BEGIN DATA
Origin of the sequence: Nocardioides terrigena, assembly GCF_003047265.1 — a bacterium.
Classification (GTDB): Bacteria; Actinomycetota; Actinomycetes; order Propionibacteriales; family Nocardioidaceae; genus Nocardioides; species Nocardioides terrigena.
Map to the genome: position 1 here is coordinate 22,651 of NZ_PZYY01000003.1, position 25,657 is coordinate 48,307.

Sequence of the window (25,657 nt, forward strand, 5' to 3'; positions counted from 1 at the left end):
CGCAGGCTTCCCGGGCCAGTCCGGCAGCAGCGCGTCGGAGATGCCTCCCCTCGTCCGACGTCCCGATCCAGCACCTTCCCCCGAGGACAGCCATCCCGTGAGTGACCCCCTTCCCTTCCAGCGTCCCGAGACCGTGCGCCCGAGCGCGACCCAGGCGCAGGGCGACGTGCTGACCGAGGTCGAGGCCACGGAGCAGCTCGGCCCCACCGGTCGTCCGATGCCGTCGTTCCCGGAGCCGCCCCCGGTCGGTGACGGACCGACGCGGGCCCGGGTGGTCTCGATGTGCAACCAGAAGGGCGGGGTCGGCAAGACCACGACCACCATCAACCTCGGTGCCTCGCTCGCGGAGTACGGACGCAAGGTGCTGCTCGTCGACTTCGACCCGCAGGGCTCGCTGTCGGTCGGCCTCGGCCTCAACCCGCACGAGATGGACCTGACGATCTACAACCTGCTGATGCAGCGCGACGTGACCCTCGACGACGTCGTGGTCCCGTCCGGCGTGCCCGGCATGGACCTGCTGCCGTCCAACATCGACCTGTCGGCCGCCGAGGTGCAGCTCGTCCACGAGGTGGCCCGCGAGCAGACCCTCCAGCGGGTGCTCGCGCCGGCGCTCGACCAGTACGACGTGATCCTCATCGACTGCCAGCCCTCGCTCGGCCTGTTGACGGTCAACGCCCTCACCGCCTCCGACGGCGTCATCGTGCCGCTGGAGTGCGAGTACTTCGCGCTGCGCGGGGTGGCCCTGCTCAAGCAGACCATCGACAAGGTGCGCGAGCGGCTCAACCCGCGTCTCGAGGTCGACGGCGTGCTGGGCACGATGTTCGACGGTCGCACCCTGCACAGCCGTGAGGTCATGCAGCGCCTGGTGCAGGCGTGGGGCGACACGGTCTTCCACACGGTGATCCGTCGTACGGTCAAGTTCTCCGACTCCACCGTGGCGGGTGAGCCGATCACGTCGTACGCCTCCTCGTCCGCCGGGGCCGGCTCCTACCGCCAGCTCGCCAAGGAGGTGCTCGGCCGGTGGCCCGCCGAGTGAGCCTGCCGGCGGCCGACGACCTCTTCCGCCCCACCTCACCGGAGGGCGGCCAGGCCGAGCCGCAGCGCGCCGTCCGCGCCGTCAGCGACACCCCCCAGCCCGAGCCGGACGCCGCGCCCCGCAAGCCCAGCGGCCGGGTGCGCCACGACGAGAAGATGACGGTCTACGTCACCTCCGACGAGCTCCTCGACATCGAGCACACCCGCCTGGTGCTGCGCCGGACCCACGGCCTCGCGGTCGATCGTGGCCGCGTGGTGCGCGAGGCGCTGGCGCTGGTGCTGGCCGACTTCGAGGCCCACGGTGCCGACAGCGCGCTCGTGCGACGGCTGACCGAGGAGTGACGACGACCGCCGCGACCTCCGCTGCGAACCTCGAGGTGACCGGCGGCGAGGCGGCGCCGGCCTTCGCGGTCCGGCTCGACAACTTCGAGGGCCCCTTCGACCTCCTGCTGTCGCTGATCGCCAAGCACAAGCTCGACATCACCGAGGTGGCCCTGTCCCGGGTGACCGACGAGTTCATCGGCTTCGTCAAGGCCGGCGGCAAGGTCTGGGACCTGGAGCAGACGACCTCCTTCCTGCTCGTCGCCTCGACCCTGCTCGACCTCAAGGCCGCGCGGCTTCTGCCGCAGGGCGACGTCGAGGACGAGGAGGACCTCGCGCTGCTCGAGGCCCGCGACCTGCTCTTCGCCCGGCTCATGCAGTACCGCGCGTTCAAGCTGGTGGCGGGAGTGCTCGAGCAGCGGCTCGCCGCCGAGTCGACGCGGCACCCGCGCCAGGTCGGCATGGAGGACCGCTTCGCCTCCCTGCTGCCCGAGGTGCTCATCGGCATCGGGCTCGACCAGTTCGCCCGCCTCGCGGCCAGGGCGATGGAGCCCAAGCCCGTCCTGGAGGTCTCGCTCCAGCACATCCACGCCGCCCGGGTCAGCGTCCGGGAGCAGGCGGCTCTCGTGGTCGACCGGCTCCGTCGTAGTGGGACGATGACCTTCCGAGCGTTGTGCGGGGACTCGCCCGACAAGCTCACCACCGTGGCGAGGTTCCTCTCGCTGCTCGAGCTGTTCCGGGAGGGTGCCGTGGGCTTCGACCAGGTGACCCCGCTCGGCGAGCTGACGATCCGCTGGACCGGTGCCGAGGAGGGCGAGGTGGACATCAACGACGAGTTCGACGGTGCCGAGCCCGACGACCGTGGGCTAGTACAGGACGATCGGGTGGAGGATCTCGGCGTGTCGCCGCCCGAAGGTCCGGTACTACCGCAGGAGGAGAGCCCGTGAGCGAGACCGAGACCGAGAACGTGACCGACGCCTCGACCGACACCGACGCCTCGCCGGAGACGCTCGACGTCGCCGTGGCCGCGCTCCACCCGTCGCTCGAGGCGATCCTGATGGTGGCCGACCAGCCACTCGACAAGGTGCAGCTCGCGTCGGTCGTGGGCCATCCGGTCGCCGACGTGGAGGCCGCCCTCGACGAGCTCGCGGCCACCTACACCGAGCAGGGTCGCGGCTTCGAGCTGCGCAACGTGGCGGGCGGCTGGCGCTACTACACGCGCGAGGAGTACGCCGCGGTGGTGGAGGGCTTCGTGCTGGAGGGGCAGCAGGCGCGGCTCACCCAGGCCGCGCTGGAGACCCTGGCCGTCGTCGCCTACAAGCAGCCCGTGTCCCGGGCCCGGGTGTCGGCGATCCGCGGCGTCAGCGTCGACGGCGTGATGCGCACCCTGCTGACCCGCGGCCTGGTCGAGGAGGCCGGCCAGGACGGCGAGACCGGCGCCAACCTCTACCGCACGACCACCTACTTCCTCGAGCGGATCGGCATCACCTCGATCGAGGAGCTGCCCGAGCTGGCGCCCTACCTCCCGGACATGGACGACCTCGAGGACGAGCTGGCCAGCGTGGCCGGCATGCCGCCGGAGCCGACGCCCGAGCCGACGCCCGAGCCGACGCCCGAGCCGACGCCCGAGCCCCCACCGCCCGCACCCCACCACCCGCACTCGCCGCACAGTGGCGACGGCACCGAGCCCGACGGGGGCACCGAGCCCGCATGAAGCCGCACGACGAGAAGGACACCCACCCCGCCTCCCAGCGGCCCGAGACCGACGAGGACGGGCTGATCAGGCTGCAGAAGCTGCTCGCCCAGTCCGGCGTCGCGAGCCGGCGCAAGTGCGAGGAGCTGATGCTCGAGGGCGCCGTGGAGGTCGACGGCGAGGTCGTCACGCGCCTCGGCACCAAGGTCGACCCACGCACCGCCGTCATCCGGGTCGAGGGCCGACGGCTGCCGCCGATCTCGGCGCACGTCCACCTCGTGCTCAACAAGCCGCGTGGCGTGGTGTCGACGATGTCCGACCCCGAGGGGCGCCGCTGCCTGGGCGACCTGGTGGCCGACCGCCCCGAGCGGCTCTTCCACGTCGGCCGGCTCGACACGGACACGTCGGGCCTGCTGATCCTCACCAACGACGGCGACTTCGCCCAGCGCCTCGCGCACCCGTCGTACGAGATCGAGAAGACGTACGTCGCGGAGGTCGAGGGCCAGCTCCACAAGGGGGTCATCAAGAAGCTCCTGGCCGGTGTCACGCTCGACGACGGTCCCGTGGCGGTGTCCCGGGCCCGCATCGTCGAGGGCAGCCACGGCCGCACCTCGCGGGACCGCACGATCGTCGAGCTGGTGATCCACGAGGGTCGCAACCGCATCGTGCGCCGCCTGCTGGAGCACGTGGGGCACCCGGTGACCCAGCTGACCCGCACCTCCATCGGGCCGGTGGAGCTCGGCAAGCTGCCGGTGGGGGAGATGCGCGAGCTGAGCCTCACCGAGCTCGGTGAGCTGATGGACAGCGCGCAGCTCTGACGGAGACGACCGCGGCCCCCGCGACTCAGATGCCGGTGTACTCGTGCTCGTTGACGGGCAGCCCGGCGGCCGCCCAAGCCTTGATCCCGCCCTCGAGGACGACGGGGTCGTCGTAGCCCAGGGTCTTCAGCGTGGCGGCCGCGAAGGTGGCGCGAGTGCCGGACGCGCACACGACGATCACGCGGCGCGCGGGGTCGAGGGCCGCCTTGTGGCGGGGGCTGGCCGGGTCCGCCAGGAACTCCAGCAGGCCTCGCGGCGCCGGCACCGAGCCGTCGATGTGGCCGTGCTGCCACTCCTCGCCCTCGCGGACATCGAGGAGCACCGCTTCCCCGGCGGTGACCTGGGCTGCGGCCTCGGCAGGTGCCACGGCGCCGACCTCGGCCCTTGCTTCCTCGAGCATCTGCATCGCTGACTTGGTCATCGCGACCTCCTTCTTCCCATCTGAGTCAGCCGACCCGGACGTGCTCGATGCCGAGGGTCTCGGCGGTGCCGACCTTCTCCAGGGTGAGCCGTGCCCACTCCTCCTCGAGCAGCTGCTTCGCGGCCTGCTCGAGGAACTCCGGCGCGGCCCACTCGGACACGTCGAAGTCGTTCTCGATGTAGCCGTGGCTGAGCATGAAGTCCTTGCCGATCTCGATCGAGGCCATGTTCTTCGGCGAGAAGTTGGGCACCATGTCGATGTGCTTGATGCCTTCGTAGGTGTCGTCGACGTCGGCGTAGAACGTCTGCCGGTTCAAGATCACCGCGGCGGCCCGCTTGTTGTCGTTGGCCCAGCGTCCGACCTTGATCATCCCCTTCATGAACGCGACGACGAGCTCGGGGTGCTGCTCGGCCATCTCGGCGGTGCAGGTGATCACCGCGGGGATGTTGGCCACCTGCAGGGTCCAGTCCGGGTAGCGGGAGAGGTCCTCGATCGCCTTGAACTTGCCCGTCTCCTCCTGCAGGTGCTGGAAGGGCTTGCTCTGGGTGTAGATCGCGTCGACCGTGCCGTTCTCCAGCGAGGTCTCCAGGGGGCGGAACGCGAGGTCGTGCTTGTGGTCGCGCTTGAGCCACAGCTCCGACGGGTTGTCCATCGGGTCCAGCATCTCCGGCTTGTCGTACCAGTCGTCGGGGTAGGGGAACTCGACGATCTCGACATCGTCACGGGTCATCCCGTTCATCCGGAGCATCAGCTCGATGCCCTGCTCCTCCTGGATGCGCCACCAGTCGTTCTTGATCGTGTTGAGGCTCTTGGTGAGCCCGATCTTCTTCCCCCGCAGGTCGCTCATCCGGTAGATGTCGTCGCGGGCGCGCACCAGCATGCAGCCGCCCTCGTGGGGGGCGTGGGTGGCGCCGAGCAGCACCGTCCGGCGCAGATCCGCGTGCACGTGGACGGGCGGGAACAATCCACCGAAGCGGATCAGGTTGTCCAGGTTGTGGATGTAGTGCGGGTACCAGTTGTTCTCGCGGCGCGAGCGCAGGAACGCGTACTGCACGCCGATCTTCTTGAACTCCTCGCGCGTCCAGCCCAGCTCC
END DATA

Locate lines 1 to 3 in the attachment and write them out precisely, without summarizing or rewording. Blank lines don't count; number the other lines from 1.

Origin of the sequence: Nocardioides terrigena, assembly GCF_003047265.1 — a bacterium.
Classification (GTDB): Bacteria; Actinomycetota; Actinomycetes; order Propionibacteriales; family Nocardioidaceae; genus Nocardioides; species Nocardioides terrigena.
Map to the genome: position 1 here is coordinate 22,651 of NZ_PZYY01000003.1, position 25,657 is coordinate 48,307.